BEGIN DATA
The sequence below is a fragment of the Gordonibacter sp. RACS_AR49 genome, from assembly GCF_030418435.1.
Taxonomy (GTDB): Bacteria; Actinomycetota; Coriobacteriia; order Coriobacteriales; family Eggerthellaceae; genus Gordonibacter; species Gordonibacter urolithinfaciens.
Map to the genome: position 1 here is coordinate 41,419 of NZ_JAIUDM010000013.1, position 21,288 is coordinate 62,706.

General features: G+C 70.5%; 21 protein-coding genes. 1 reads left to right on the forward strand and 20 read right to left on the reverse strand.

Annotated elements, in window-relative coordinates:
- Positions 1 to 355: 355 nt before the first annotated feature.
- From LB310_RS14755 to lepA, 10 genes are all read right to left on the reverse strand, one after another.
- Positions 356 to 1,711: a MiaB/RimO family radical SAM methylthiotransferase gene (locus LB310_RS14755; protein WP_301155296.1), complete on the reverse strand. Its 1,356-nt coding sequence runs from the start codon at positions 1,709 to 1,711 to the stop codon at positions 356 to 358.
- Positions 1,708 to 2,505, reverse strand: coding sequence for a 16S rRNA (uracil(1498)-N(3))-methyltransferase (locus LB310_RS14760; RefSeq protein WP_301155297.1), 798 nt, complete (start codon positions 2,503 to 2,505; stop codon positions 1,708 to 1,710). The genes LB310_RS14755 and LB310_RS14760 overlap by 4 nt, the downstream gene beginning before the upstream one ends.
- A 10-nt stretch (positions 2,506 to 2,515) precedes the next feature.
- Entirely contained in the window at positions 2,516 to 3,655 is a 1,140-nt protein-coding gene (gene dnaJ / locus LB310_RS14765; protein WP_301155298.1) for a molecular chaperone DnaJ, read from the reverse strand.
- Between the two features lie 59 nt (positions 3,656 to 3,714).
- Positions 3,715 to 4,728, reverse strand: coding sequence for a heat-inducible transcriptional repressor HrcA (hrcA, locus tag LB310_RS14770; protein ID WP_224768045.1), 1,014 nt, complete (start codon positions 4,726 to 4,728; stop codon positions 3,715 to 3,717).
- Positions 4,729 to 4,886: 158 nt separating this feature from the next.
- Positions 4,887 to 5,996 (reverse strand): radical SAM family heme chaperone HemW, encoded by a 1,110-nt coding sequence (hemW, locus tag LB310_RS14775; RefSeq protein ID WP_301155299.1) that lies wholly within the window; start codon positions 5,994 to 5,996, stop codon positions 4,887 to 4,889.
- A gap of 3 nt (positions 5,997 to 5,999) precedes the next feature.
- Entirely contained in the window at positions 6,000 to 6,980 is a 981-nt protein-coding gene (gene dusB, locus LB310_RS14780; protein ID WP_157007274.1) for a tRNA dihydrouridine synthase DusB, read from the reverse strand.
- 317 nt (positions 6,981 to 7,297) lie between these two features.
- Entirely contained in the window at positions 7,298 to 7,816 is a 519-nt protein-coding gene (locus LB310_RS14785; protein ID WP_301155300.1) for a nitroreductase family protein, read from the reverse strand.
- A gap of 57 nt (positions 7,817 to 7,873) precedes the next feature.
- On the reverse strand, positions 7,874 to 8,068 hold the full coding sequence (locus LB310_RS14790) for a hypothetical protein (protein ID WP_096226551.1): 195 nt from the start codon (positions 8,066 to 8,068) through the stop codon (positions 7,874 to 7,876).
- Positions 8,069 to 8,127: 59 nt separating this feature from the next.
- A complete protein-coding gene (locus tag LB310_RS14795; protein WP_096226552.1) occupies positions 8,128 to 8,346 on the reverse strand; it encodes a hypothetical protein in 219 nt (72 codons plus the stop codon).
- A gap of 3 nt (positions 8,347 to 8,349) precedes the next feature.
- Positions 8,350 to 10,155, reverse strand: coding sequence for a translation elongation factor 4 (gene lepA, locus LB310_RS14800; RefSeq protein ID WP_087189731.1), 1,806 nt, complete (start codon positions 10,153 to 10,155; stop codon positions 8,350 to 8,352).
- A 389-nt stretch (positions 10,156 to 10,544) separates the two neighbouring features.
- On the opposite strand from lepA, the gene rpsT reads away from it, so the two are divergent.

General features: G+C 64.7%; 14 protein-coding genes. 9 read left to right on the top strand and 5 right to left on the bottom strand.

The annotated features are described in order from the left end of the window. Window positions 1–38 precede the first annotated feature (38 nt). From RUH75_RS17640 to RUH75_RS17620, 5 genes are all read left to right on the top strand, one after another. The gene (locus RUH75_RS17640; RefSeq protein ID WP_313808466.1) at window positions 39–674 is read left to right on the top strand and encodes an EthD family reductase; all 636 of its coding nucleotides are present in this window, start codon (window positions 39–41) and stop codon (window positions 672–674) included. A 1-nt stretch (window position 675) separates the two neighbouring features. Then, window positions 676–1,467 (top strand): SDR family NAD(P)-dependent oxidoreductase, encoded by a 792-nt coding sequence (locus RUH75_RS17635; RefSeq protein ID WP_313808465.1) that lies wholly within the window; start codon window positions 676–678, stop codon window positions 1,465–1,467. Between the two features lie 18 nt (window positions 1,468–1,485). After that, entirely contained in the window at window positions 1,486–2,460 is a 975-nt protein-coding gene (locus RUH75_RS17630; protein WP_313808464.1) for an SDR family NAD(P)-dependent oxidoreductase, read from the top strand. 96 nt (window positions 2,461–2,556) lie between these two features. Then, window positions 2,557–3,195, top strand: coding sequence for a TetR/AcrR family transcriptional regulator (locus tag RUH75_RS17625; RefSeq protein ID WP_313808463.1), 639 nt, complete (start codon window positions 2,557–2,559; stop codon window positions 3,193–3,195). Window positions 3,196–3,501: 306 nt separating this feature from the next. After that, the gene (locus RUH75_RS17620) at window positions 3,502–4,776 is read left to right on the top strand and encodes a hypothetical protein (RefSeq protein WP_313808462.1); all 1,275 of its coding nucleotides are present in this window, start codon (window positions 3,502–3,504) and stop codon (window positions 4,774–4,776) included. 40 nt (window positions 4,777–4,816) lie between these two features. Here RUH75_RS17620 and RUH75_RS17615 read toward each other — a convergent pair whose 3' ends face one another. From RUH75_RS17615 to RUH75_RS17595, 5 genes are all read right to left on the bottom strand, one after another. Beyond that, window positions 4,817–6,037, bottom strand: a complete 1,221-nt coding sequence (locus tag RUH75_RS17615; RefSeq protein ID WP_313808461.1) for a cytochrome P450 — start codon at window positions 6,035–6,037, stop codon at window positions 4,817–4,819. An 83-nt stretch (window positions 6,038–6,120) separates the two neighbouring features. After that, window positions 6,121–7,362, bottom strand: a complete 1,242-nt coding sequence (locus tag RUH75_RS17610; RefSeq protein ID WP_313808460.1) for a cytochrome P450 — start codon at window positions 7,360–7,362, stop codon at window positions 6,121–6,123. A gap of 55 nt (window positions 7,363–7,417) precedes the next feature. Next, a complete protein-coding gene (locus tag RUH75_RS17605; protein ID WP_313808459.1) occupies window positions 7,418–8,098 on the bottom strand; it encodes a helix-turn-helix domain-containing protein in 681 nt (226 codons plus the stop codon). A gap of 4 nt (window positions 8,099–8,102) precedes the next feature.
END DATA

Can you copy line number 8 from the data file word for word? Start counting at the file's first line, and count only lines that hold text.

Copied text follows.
- Positions 356 to 1,711: a MiaB/RimO family radical SAM methylthiotransferase gene (locus LB310_RS14755; protein WP_301155296.1), complete on the reverse strand. Its 1,356-nt coding sequence runs from the start codon at positions 1,709 to 1,711 to the stop codon at positions 356 to 358.